She walked 10-15 miles a day and got fit but was bored out of her mind.

Three months into this daily routine, something shifted. As she walked her mind wandered, she started daydreaming and coming up with ideas.

She finally got an iPhone and created her dream job hosting a public radio show (on the hustle beyond Silicon Valley – it’s excellent, check it out here).

She could be a mum and a journalist.

In the playground and on Twitter at the same time.

She got busy again. But when tried to brainstorm ideas and how to boost audience numbers, she couldn’t think of anything.

When was the last time she’d had a good idea? She realised it was when she was out walking her baby.

When you fill all the cracks in your day with scrolling and multitasking, you don’t let yourself daydream and be bored.

What happens to the brain when we get bored or if we’re never bored? She spoke to neuroscientists and cognitive psychologists, and the results were fascinating. See more.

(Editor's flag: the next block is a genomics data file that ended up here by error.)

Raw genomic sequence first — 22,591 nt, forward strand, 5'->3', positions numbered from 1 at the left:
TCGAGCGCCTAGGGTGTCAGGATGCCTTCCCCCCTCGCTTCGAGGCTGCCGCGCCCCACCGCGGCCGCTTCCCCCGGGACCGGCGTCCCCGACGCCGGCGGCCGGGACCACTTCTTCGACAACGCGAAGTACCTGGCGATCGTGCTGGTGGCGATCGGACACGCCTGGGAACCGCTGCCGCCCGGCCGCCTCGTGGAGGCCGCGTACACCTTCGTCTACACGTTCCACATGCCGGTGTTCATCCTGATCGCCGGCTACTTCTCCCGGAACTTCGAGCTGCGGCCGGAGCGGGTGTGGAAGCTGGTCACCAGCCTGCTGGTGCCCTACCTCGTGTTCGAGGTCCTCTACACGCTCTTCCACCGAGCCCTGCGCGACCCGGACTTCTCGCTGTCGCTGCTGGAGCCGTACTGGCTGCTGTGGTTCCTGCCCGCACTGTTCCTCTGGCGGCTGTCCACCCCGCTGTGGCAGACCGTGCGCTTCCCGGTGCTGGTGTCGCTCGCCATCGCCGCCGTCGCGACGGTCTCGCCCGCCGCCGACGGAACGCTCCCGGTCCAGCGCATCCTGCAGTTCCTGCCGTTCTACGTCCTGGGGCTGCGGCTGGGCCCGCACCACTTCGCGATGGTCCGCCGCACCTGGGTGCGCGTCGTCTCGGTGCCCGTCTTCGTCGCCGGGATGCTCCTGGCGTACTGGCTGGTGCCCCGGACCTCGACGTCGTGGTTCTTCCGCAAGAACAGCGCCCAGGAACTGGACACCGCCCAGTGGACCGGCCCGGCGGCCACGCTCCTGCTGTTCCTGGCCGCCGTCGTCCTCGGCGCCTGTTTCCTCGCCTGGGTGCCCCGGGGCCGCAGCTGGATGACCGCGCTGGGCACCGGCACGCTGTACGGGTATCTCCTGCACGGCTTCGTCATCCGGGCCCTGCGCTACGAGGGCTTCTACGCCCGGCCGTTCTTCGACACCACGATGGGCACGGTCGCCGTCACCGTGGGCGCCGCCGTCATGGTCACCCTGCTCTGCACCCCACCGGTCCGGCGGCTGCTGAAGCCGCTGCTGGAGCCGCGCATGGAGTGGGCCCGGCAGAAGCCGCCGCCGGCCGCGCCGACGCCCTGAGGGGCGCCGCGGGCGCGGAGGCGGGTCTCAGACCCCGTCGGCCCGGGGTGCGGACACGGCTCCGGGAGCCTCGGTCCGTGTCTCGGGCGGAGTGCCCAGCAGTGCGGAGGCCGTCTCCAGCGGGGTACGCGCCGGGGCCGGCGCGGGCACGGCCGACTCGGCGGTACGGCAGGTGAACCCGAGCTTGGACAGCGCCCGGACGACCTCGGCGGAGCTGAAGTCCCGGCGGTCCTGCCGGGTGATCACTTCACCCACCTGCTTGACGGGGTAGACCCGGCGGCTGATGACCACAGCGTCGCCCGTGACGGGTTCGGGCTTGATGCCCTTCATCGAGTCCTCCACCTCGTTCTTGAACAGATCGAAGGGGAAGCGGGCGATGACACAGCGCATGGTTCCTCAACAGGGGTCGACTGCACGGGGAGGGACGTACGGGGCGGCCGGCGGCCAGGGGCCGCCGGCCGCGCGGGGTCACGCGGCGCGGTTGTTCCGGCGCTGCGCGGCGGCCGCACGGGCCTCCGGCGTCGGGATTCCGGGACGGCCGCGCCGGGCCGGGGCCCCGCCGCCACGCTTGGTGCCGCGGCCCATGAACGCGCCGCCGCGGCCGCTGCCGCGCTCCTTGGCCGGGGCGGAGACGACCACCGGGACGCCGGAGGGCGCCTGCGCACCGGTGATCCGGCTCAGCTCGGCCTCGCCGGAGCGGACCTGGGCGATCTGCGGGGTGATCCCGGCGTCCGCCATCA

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Advice. Opinions. Conversation.

The Shift: Issue #23

Frazzled Café: it’s ok, to not be ok; Creating community; Support for creative workers; Career development tips; #NaNoWriMo.

Feeling frazzled? I am. Here we go again with #lockdown2 which all feels a bit pointless as it’s not working. I’ve had my mother ranting down the phone this week. “You can’t stop a virus spreading! We’re just kicking the tin can down the road. They should sack the Sage lot! I’m listening to the other scientists…”

The Great Barrington Declaration is back on Google – big tech has no place censoring debate. It takes a holistic approach – we can’t focus on one virus at the expense of everything else – the economy, our mental health. Partial protection seems like the sensible option – protect the elderly and vulnerable and let the rest of us get on with it. There has to be a better way than full lockdown. We should at least have more public debate on this.